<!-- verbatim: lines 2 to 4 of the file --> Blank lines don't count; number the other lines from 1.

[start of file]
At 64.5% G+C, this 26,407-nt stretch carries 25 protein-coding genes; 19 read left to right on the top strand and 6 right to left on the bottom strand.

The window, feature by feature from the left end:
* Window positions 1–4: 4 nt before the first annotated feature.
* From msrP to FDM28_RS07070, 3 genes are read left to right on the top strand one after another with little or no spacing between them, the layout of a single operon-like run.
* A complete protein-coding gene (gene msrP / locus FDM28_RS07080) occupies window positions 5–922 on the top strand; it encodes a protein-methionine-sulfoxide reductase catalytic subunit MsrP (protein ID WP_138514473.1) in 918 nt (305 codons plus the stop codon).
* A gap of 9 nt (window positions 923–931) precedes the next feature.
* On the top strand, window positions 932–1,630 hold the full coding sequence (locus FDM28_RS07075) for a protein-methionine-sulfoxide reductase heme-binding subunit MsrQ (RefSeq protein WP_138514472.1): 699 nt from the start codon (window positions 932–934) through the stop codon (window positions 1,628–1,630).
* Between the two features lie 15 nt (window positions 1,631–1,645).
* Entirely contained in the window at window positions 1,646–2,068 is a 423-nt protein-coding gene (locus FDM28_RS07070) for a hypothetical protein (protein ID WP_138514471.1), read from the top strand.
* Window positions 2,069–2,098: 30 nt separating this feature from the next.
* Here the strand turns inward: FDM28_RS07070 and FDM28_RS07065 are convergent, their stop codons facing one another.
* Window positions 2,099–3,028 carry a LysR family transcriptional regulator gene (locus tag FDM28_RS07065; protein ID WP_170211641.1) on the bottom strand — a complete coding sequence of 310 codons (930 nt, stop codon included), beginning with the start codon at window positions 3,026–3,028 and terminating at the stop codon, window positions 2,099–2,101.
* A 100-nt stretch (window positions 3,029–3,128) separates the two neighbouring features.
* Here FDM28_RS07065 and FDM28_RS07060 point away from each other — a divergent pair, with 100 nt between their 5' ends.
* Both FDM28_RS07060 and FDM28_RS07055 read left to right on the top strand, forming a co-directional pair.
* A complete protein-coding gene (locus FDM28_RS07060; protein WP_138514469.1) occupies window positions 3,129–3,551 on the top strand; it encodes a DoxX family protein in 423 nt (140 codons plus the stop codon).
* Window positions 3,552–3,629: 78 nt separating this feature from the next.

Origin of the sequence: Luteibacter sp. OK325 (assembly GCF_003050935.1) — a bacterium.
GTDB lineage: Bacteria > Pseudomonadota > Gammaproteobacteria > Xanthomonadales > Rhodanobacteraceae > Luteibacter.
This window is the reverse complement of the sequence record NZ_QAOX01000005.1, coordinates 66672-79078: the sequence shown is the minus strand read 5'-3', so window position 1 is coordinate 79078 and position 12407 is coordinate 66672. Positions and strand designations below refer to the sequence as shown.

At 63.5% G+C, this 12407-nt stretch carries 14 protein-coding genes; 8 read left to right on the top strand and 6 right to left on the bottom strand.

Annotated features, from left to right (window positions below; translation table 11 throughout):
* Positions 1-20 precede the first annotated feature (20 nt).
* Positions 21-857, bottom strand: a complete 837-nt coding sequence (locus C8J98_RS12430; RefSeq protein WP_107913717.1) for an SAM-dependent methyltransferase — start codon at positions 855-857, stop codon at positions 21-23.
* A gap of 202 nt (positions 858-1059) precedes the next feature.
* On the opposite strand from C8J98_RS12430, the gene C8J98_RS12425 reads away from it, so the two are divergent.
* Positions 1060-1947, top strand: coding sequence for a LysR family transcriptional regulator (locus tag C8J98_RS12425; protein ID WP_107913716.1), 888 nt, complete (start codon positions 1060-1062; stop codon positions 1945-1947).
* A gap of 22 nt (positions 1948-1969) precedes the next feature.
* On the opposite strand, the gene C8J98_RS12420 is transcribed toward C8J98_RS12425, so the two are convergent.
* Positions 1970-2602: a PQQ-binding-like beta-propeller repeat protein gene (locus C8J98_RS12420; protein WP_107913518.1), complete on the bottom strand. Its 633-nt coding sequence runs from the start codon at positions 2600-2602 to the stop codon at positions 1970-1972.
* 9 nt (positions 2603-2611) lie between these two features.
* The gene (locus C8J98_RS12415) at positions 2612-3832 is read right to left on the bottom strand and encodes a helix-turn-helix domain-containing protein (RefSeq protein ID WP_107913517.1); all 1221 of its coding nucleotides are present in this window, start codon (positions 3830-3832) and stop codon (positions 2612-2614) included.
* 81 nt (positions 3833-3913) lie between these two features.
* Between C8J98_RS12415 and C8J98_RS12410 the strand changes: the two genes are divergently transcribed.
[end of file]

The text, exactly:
The window, feature by feature from the left end:
* Window positions 1–4: 4 nt before the first annotated feature.
* From msrP to FDM28_RS07070, 3 genes are read left to right on the top strand one after another with little or no spacing between them, the layout of a single operon-like run.